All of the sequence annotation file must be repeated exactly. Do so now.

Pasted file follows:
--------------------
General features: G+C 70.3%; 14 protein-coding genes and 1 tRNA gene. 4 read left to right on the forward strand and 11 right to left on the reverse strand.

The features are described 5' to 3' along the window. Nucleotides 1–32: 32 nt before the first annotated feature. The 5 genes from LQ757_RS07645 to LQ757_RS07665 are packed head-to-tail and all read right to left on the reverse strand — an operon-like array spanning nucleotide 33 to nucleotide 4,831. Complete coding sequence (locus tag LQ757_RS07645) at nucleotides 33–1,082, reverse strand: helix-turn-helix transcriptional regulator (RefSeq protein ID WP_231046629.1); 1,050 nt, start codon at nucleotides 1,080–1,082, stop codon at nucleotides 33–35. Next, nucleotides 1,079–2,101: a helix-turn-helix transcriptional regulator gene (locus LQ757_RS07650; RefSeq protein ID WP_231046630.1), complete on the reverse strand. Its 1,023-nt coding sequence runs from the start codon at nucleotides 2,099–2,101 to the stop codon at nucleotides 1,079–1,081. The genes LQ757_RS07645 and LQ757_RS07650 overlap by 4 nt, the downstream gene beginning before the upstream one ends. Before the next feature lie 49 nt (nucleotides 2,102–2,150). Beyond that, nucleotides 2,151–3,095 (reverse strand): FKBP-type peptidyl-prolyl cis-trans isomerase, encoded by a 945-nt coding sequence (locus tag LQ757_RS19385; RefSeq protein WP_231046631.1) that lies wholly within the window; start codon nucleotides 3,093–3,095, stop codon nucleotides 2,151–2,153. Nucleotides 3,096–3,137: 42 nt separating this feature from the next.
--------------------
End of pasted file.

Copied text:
General features: G+C 70.3%; 14 protein-coding genes and 1 tRNA gene. 4 read left to right on the forward strand and 11 right to left on the reverse strand.

The features are described 5' to 3' along the window. Nucleotides 1–32: 32 nt before the first annotated feature. The 5 genes from LQ757_RS07645 to LQ757_RS07665 are packed head-to-tail and all read right to left on the reverse strand — an operon-like array spanning nucleotide 33 to nucleotide 4,831. Complete coding sequence (locus tag LQ757_RS07645) at nucleotides 33–1,082, reverse strand: helix-turn-helix transcriptional regulator (RefSeq protein ID WP_231046629.1); 1,050 nt, start codon at nucleotides 1,080–1,082, stop codon at nucleotides 33–35. Next, nucleotides 1,079–2,101: a helix-turn-helix transcriptional regulator gene (locus LQ757_RS07650; RefSeq protein ID WP_231046630.1), complete on the reverse strand. Its 1,023-nt coding sequence runs from the start codon at nucleotides 2,099–2,101 to the stop codon at nucleotides 1,079–1,081. The genes LQ757_RS07645 and LQ757_RS07650 overlap by 4 nt, the downstream gene beginning before the upstream one ends. Before the next feature lie 49 nt (nucleotides 2,102–2,150). Beyond that, nucleotides 2,151–3,095 (reverse strand): FKBP-type peptidyl-prolyl cis-trans isomerase, encoded by a 945-nt coding sequence (locus tag LQ757_RS19385; RefSeq protein WP_231046631.1) that lies wholly within the window; start codon nucleotides 3,093–3,095, stop codon nucleotides 2,151–2,153. Nucleotides 3,096–3,137: 42 nt separating this feature from the next.